Words Fanie Heyns
If we can inculcate today’s toddlers and teenagers with a belief in non-violent and peaceful behaviour and gender equality, we would gradually change mindsets and contribute to a South Africa free of the scourge of gender-based violence.
Teachers are the most important educational resources globally, and they have a major responsibility. It is estimated that roughly 246 million children globally are harassed and abused in and around the school.
But, similarly, there are vital responsibilities for parents throughout the childhood development cycle to teach their children the skills required to become non-violent South Africans, who are deeply opposed to gender-based violence and equipped to be peace-loving citizens of Mzansi.
The message to parents is: You can set behavioural patterns that will guide your toddler prior to the age of six to be non-violent, by being a walking, living example of considerate and kind actions towards your partner, your children, and others.
Establish open lines of communication by making time to have conversations with your child. Put down your phone and focus on your child when they want to speak to you. Continuously ask them how their day was, how they are feeling, how their friends are and did they learn anything new that day.
Talk to them about bullying; what it is, and what to do when they are bullied. Try to have dinner at the table where your children can relate to you about their day.
Be welcoming and open-minded when your children want to speak to you about difficult subjects. They must know that you are the first person they can go to in any situation. Tell your child they can share anything with you.
Build trust; show your child they can trust you. If you promised to do something, keep to your word. Also, follow through with discipline and the setting of boundaries.
Treat boys, girls, male and female adults equally. Show your child that both mom/dad and his/her partner are equal. Show your gratitude towards your partner and the role they fulfil in the household. Boys can help with dishes and girls can take out the trash.
A boy and a girl must grow up with the understanding there are no major differences between them in terms of respect, in terms of how they treat each other and talk to each other.
How do we ensure that these behavioural patterns towards a life of non-violence and gender equality, is practiced and not only preached?
Firstly, by setting an example. Do what you say by being kind and mindful of how you talk to other people. Also talk about how people are different (race, gender, body shape) but that we are all the same on the inside and all deserve to be treated nicely and with respect. Explain that it is not okay to hurt someone else. If they hurt someone, ask them why and listen to their answer. Explain why it is not okay.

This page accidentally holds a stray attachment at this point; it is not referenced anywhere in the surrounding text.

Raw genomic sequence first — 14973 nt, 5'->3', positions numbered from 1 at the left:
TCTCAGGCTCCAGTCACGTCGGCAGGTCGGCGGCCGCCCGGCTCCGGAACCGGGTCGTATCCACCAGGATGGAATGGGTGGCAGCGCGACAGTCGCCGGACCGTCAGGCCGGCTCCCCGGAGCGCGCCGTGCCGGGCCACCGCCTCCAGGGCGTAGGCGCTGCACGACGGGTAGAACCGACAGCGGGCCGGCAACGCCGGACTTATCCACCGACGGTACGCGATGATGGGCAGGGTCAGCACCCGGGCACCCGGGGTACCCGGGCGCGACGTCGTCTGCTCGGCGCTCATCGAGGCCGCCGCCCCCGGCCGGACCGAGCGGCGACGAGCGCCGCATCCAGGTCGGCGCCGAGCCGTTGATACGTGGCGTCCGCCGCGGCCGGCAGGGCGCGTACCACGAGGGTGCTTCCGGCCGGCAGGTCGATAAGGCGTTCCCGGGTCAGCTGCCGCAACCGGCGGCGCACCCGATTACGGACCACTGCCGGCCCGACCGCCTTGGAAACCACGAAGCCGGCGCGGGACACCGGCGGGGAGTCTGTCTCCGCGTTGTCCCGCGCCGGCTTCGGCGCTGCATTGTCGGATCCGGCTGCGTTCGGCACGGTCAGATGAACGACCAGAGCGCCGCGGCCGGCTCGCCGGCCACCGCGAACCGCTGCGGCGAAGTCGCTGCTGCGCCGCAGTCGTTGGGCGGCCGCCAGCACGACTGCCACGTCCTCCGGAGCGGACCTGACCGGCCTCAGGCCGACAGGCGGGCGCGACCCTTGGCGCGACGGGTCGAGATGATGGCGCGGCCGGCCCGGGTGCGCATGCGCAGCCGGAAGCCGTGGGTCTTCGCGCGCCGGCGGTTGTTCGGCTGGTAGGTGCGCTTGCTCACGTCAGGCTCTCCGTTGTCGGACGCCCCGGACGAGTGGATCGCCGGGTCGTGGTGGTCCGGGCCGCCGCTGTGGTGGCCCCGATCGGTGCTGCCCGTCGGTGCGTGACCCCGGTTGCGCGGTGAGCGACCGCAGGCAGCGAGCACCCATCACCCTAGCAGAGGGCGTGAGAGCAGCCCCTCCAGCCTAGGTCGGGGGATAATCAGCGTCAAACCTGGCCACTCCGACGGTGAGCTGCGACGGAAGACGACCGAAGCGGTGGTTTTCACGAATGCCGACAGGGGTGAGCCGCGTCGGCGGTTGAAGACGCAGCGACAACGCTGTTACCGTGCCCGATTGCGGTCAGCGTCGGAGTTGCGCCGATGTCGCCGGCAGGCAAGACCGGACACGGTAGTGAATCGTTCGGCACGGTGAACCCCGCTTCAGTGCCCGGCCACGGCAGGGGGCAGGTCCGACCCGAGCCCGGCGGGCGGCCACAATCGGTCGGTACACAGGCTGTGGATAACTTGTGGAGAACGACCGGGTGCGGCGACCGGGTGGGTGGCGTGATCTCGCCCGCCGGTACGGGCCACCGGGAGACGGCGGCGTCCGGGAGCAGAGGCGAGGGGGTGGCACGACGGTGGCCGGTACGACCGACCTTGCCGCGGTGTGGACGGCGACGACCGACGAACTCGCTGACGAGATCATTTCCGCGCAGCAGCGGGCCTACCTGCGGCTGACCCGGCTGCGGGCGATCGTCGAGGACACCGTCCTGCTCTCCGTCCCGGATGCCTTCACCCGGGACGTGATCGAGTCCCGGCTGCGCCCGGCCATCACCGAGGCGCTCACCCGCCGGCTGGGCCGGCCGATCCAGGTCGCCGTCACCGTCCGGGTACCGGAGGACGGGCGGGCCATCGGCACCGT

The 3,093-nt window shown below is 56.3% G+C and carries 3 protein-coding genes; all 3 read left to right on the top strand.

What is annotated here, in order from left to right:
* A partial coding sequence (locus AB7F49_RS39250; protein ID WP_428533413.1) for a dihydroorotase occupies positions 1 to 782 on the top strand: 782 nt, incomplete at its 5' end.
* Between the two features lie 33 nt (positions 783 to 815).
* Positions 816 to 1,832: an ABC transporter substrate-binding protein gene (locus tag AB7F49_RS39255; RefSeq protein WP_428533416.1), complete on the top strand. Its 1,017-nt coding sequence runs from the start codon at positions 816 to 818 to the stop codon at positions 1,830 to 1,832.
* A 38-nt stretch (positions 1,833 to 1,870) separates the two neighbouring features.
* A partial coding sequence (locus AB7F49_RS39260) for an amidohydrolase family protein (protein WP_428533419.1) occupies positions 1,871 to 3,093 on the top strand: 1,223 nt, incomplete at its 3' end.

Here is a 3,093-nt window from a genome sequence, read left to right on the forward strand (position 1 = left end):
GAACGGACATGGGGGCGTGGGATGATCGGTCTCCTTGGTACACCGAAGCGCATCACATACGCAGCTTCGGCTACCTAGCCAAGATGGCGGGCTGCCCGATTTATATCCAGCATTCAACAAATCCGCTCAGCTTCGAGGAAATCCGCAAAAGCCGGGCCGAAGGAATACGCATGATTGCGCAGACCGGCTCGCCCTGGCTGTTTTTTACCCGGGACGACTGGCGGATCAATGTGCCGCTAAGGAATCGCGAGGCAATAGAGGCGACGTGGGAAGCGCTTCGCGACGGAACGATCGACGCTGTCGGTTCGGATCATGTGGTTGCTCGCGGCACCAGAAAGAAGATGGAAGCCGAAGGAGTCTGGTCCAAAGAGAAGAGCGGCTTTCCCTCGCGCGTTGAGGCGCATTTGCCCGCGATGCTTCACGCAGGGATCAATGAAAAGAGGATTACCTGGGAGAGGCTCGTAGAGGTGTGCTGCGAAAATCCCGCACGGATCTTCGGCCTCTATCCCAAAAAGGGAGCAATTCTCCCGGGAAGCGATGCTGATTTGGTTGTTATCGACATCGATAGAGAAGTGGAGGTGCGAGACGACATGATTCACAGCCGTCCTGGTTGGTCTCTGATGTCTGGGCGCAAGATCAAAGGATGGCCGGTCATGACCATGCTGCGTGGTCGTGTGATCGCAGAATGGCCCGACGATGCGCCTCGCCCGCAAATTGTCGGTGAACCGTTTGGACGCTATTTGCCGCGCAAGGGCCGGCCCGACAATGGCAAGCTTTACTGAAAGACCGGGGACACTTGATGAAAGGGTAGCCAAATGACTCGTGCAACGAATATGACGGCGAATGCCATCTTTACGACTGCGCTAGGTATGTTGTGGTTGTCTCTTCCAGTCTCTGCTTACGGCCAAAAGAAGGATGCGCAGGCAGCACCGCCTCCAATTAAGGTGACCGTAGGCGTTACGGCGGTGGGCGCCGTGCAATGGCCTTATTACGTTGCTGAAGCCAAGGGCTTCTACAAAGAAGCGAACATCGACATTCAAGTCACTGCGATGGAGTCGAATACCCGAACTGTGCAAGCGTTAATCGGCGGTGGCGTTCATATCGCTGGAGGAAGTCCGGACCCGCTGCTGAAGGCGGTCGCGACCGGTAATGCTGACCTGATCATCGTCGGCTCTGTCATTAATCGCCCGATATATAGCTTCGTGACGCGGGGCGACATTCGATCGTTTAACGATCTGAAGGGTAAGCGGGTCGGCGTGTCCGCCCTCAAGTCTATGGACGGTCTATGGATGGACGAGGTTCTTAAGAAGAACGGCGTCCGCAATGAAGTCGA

Ask your children to tell you when someone else hurts them. Explain that hurting someone can mean physical acts or words.
Secondly, teach your children the importance of the phrases “no” and “stop”. That means to stop what they are doing. Teach them they can say no or stop to other children and grown-ups.
Explain they can also use no and stop when someone or something makes them feel uncomfortable or unhappy.
They must also stop doing what they are doing if a friend tells them no or stop.
Practice no and stop with your children by creating scenarios to explain when your child will want to say no or stop. Encourage your child to tell you when someone made them feel unhappy or uncomfortable.
Teach them these skills from an early age. It will help build confidence.
Thirdly, children – even in the age bracket before 7-years – must be taught the correct names for their body parts, including their genitals.
Parents must show their kids how to respect their bodies, which means that each body is perfect.
Ask the child before you touch their body to show them you respect their bodies. For example, ask them if it is ok for you to wash or dry their body.
Tell them it is okay to say no if they want to do it themselves. Tell them they have control over their bodies and somebody else can only touch their bodies if they allow it.
Fourthly, your child has an important voice – help him/her to find it and amplify it.
Do that by making time to talk to your child and showing them that they are important, and you want to listen to them by putting everything down and turning your attention away from the TV.
Make time to talk as a family, for example when everyone has dinner together.
Help your child to name their feelings when they feel happy, disappointed, or angry.
Teach your child that adults and other children must not ask them to keep secrets and that they must tell you if someone asks them to keep a secret about their body or if someone else did something that made them feel uncomfortable.
Teach your child that their voice is important and that they can always tell you when something happened that made them feel strange or uncomfortable. Be involved in their daily lives and help them understand that everyone has value.
The change in our children and how they act towards others starts with us.